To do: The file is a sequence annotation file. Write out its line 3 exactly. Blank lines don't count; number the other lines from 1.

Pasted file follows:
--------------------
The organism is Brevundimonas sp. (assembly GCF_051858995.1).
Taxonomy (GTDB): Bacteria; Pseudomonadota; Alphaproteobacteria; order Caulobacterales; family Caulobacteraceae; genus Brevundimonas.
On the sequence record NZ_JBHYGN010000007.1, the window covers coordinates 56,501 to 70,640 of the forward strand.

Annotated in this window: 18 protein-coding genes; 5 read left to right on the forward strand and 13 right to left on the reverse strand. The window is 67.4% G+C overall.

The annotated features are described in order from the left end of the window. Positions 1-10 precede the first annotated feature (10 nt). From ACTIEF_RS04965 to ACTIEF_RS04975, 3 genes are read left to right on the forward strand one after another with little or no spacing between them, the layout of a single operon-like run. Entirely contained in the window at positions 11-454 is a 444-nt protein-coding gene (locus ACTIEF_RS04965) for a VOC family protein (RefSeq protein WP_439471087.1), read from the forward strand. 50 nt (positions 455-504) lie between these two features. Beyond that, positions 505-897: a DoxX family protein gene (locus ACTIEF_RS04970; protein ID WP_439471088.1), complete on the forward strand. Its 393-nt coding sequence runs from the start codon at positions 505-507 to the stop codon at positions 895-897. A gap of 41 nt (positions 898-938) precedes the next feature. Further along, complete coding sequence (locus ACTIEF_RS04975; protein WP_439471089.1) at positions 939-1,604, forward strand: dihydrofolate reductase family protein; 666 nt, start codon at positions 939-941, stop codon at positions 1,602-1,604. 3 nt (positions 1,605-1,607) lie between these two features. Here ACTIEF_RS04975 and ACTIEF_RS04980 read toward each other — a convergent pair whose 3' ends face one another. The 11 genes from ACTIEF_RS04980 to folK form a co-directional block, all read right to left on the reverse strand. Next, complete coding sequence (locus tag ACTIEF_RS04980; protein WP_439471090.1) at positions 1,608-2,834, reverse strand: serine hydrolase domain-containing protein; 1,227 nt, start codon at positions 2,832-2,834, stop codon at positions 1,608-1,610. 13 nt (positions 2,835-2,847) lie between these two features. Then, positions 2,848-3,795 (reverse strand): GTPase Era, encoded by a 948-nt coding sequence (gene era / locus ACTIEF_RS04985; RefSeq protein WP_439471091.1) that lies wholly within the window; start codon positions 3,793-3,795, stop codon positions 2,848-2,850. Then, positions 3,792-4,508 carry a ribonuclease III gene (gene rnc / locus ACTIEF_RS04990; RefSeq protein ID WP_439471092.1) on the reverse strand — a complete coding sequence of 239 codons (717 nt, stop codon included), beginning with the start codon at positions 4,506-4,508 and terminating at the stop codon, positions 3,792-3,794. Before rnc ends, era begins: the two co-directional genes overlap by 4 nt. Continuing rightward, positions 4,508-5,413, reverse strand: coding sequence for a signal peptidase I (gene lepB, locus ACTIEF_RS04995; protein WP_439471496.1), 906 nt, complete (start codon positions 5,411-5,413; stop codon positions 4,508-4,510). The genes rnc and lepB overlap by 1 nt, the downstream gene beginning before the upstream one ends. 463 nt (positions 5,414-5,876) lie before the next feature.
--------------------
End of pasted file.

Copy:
On the sequence record NZ_JBHYGN010000007.1, the window covers coordinates 56,501 to 70,640 of the forward strand.